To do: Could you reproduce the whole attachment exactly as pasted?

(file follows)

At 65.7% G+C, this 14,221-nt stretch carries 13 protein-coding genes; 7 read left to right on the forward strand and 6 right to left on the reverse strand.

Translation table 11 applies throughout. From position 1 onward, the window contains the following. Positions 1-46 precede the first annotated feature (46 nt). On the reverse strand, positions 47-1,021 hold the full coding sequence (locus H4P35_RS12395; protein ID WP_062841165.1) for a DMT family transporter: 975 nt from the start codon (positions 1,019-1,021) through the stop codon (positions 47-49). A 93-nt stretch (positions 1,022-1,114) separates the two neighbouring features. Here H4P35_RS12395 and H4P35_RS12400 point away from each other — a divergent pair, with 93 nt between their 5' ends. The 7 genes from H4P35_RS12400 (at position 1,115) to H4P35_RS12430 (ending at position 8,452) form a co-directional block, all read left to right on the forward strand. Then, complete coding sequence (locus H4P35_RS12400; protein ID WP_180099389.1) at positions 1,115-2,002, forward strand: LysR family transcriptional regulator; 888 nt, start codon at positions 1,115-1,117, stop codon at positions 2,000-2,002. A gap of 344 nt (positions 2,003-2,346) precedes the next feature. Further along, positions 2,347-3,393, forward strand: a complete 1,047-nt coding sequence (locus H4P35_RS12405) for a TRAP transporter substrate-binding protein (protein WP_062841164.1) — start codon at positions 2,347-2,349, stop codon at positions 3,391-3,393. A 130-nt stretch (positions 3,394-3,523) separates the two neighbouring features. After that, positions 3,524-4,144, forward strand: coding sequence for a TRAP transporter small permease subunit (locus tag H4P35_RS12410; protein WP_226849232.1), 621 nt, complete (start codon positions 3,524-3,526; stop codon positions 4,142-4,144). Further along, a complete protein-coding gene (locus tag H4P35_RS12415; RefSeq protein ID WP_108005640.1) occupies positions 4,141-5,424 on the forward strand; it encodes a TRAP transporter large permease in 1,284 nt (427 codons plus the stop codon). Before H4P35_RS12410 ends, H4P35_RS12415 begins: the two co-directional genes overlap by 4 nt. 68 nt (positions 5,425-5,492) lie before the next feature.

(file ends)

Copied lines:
At 65.7% G+C, this 14,221-nt stretch carries 13 protein-coding genes; 7 read left to right on the forward strand and 6 right to left on the reverse strand.

Translation table 11 applies throughout. From position 1 onward, the window contains the following. Positions 1-46 precede the first annotated feature (46 nt). On the reverse strand, positions 47-1,021 hold the full coding sequence (locus H4P35_RS12395; protein ID WP_062841165.1) for a DMT family transporter: 975 nt from the start codon (positions 1,019-1,021) through the stop codon (positions 47-49). A 93-nt stretch (positions 1,022-1,114) separates the two neighbouring features. Here H4P35_RS12395 and H4P35_RS12400 point away from each other — a divergent pair, with 93 nt between their 5' ends. The 7 genes from H4P35_RS12400 (at position 1,115) to H4P35_RS12430 (ending at position 8,452) form a co-directional block, all read left to right on the forward strand. Then, complete coding sequence (locus H4P35_RS12400; protein ID WP_180099389.1) at positions 1,115-2,002, forward strand: LysR family transcriptional regulator; 888 nt, start codon at positions 1,115-1,117, stop codon at positions 2,000-2,002. A gap of 344 nt (positions 2,003-2,346) precedes the next feature. Further along, positions 2,347-3,393, forward strand: a complete 1,047-nt coding sequence (locus H4P35_RS12405) for a TRAP transporter substrate-binding protein (protein WP_062841164.1) — start codon at positions 2,347-2,349, stop codon at positions 3,391-3,393. A 130-nt stretch (positions 3,394-3,523) separates the two neighbouring features. After that, positions 3,524-4,144, forward strand: coding sequence for a TRAP transporter small permease subunit (locus tag H4P35_RS12410; protein WP_226849232.1), 621 nt, complete (start codon positions 3,524-3,526; stop codon positions 4,142-4,144). Further along, a complete protein-coding gene (locus tag H4P35_RS12415; RefSeq protein ID WP_108005640.1) occupies positions 4,141-5,424 on the forward strand; it encodes a TRAP transporter large permease in 1,284 nt (427 codons plus the stop codon). Before H4P35_RS12410 ends, H4P35_RS12415 begins: the two co-directional genes overlap by 4 nt. 68 nt (positions 5,425-5,492) lie before the next feature.